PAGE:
The subject of the present scene is recorded in the historians Livy and Dionysius: Horatius Cocles, a junior officer in the Roman army, is said to have defended the Pons Sublicius from the invading army of the Etruscan King, Lars Porsena. Cocles, according to Dionysius, defended the bridge single-handedly until his fellow Romans had managed to escape the Etruscans, and thus saved Rome.
 The Royal Museum of Antwerp hold a further work (depicting Eteocles and Polynices) formerly in the possession of the Serment des Escrimeurs d'Anvers, by Hieronymus' father, Frans Francken I (Inv. No. 155).
 The State Hermitage Annual Report, ed. Mikhail Piotrovsky, St Petersburg (2015), p.23
(i) E. Gordon, 'Pentimenti in Hieronymus Francken the Younger's and Jan Brueghel the Elder's "The Archdukes Albert and Isabella Visiting a Collector's Cabinet', in The Journal of the Walters Art Museum, Vol. 63 (2005), pp.113-116
(ii) N. Peeters, '"Den Quaden Tyt?" The Artistic Career of the Young Ambrosius Francken before the Fall of Antwerp', in Oud Holland, Vol. 121, no. 2/3 (2008), pp.99-116
(iii) N. Peeters, 'Marked for the Market? Continuity, Collaboration and the Mechanics of Artistic Production of History Painting in the Francken Workshops in Counter-Reformation Antwerp', in Nederlands Kunsthistorisch Jaarboek, vol. 50 (1999), p. 58-79
Removal of Lining:
The drawing has been lined with a coloured poster, hence the offset swirls. I have saved some sections of the lining removal to show you). As I referred the lining removal was a very slow process. The drawing’s paper is thin, and there are areas of lining paper which have remained in situ. The lining was in two sections of attached paper.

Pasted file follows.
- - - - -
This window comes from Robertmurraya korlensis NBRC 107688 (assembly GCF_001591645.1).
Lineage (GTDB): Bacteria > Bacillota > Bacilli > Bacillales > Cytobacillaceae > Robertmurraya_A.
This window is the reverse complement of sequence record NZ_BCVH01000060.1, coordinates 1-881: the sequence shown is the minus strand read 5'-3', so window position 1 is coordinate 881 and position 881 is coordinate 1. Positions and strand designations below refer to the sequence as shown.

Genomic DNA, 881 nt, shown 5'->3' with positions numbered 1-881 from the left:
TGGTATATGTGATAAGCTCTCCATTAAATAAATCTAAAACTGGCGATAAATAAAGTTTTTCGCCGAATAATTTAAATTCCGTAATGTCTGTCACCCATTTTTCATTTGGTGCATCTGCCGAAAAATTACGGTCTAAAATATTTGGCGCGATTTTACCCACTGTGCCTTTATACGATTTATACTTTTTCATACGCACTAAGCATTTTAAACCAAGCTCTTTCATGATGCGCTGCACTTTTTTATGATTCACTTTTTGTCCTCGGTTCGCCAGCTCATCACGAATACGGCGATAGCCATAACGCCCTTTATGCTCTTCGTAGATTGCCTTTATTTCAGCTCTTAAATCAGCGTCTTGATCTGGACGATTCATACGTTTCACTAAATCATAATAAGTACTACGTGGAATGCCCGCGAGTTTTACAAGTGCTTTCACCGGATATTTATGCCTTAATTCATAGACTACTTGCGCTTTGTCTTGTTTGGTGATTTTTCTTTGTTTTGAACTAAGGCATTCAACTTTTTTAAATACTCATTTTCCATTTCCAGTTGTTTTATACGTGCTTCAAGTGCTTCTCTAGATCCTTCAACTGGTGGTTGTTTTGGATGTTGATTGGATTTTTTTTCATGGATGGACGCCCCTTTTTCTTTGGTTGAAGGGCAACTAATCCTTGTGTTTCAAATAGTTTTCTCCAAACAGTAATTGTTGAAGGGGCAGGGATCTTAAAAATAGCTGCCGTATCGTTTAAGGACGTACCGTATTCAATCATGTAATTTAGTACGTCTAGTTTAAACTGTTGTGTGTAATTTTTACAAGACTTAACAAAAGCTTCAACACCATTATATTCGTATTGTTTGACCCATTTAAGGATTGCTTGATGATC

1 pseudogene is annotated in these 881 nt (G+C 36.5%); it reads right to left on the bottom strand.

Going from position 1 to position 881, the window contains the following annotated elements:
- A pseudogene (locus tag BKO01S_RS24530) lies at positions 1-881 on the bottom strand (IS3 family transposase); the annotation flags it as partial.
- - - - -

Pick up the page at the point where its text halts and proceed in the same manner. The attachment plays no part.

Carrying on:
Rinsing on a vacuum table:
The drawing was humidified and placed on wet cotton sheets that were covering a vacuum table. Water was sprayed across the recto while the vacuum table was on. Water draws out the soluble discolouration from the sheet of paper. Pen inks can contribute to the acidity of the paper and lines drawn.
The rinsing with a spray did not affect the drawing and enable the sheet of laid paper to get stronger by having the discolourated residue rinsed out. Drawing left to air dry.
Where there are tears or thinner areas to the the verso strips of Japanese paper was pasted to the verso wish starch paste. These strips of paper were not died to match the verso’s paper colour.
- Not all of the lining could be removed. The drawing’s paper is thin and when areas of the linin are being difficult, it is best to not try to lift the extra-stuck lining paper.
The drawing was humidified recto and verso and placed between clean blotters, a felt and a weighted wooden board. The results were good, and the drawing was kept under a weighted board since 15 September.
The sheet is rather fragile and brittle to the touch. There are a number of tiny holes, visible when holding sheet to the light. There are a number of small creases throughout and surface dirt. The ink/wash has sunk in places. Despite the condition issues the media is still strong and overall image is still powerful